Accommodation and Meals:
For lodge departures, we spend 12 nights in lodges, chalets or hotels. For camping departures, we spend 9 nights full-service camping and 3 nights in guesthouses. All of the accommodation we use is locally staffed and local produce and supplies are used, which benefits the wider community. Energy saving bulbs and water conservation signs are common in our permanent accommodations, whilst camping is a great way to reduce environmental impact in itself. We are careful with managing waste, litter and noise pollution. Meals will generally consist of fresh fruit, cold cheese and meat, bread rolls and more traditional dishes like Potjie (Stew) or Braai (BBQ). Where meals are not provided, we encourage clients to support local restaurants. In Windhoek, clients can even try local game meat varieties such as Oryx, Zebra and Crocodile!
During wildlife safaris and game drives we behave responsibly with any wildlife we may come into contact with and this is reinforced by our staff and by an environmental code of conduct which is posted in every vehicle we use. Twenty-five percent of all park entrance fees paid is reinvested by the MET (Ministry of Environmental and Tourism) through the Game Products Trust Fund into essential infrastructure and services related to tourism in Namibia’s parks. So by running our game drives in Etosha National Park, we are contributing to local community initiatives and helping to fund the protection of the wide range of species which live there. Our optional activities on day 6 (dolphin watching, sand-boarding, quad-biking etc.) are also run by local businesses, so we encourage people to go on these excursions.
A Fair Deal:
Our tour operators are 100% African owned and each member of staff has a huge passion and knowledge of Namibia. This is not only beneficial for our clients, who get real insider’s knowledge on our tours, but this benefits the economy by creating local jobs and ensuring that all income stays within Southern Africa. Our local employees are trained on responsible tourism issues and are given refresher courses regularly. When visiting places like Etosha, we employ an experienced guide from that area which helps surrounding communities benefit directly from our tours.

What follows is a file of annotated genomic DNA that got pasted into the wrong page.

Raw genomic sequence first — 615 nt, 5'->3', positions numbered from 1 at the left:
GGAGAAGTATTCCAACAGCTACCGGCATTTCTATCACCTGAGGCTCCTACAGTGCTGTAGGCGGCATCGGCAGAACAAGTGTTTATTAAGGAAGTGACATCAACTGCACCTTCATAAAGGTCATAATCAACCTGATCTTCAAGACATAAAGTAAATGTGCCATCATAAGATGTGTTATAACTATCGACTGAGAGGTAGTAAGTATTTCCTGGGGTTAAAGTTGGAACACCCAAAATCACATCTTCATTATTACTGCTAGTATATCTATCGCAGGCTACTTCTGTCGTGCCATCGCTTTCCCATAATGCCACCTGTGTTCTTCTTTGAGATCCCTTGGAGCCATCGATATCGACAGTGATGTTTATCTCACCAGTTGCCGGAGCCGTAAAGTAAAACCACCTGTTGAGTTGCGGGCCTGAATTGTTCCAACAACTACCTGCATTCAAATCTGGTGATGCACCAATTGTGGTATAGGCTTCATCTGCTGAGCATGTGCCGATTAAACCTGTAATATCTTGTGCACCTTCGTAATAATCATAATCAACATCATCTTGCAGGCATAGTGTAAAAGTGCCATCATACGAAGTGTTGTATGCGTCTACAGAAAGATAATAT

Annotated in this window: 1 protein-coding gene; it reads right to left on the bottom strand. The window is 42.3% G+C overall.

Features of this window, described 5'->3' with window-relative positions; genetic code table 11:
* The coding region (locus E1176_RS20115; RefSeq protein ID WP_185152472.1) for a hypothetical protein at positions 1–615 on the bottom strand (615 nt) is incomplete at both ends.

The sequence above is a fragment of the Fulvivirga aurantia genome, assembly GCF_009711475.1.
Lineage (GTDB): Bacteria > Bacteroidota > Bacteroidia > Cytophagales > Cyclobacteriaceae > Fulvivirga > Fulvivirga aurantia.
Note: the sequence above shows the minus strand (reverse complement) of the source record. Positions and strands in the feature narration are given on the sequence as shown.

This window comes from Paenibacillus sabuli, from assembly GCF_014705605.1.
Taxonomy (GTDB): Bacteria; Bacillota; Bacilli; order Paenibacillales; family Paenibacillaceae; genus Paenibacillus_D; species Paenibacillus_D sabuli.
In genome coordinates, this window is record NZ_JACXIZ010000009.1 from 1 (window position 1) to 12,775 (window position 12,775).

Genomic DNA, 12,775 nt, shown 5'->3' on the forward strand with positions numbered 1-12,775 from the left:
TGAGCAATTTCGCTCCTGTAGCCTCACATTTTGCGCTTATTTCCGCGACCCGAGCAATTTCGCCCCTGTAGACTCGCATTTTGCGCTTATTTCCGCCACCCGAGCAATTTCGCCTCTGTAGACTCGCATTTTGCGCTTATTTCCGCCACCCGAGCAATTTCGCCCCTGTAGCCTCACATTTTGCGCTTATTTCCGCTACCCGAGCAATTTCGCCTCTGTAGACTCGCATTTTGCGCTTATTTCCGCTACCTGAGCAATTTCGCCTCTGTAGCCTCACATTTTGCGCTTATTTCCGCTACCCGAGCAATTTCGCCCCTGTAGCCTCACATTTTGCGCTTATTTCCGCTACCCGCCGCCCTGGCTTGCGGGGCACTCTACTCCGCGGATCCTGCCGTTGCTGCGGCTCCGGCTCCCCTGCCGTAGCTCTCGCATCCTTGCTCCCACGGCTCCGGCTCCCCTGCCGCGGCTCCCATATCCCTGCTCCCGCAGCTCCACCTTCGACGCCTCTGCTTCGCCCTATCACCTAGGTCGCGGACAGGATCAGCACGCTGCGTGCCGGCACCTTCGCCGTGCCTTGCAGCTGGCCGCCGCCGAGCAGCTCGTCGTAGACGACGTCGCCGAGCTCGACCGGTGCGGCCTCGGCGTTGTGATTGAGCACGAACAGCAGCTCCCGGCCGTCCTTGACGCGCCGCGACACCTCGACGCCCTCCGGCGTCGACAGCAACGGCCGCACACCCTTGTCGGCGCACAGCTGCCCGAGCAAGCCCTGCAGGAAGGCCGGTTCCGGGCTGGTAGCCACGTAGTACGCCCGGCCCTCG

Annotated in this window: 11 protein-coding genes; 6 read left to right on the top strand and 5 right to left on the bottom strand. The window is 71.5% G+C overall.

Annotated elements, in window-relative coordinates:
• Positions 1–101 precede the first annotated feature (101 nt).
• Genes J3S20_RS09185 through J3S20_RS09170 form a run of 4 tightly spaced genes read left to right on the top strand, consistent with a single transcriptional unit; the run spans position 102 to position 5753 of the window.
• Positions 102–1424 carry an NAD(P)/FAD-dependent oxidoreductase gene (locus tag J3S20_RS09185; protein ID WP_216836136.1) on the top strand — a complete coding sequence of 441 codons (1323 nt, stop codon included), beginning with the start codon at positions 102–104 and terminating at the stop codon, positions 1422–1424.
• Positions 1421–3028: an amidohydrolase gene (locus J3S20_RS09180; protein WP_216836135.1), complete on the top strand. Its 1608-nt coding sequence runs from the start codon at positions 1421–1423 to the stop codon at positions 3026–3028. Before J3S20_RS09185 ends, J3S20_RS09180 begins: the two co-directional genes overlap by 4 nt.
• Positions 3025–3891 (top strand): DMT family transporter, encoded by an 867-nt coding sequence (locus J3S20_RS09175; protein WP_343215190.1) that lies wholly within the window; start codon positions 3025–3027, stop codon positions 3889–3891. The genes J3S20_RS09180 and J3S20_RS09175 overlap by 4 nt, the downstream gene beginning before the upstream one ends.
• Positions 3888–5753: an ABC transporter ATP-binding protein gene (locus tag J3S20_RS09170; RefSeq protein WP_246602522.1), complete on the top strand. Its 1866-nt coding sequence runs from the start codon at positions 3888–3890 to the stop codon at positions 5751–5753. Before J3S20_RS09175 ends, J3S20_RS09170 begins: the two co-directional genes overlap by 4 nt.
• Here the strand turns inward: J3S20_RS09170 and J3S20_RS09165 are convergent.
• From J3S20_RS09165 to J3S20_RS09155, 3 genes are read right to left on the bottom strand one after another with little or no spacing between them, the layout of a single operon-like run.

On this trip we visit the Africat Foundation. The foundation was set up to assist with the long-term conservation of Namibia’s large carnivores through research, education and rehabilitation. We will meet the centre's resident cheetahs (cheetahs are the most endangered big cat in Africa but Namibia has the world’s largest free roaming population) and learn about the conservation efforts taking place.
Local Craft and Culture:
We visit Swakopmund, which is a small German colonial resort town with quaint cake shops and coffee houses and a centre for adrenaline activities. This is a great chance to explore local businesses and learn about Namibian culture on an optional township tour. Clients can support the local economy by buying beer brewed in the area or – if you’re feeling brave- trying a regional specialty like Mowpane worms. There are also plenty of craft markets in Swakopmund, as well as on route to Etosha, selling wooden carvings, jewellery and material Herero dolls.
It all starts at home so we have first worked at reducing our carbon footprint in our UK Offices. Through energy conservation measures and recycling policies, we are proud to be actively reducing the waste produced and our impact on the environment. We support various projects all over the world to try and give something back to the places we visit.
This small group tour has a maximum of 16 participants, meaning that we have a low impact on the environments and communities we visit and are able to ensure that we do not disrupt or lead to the displacement of local people. The small number also allows us to stay in unique, family-run hotels that cannot benefit from coach tours and other mass tourism due to their limited sizes.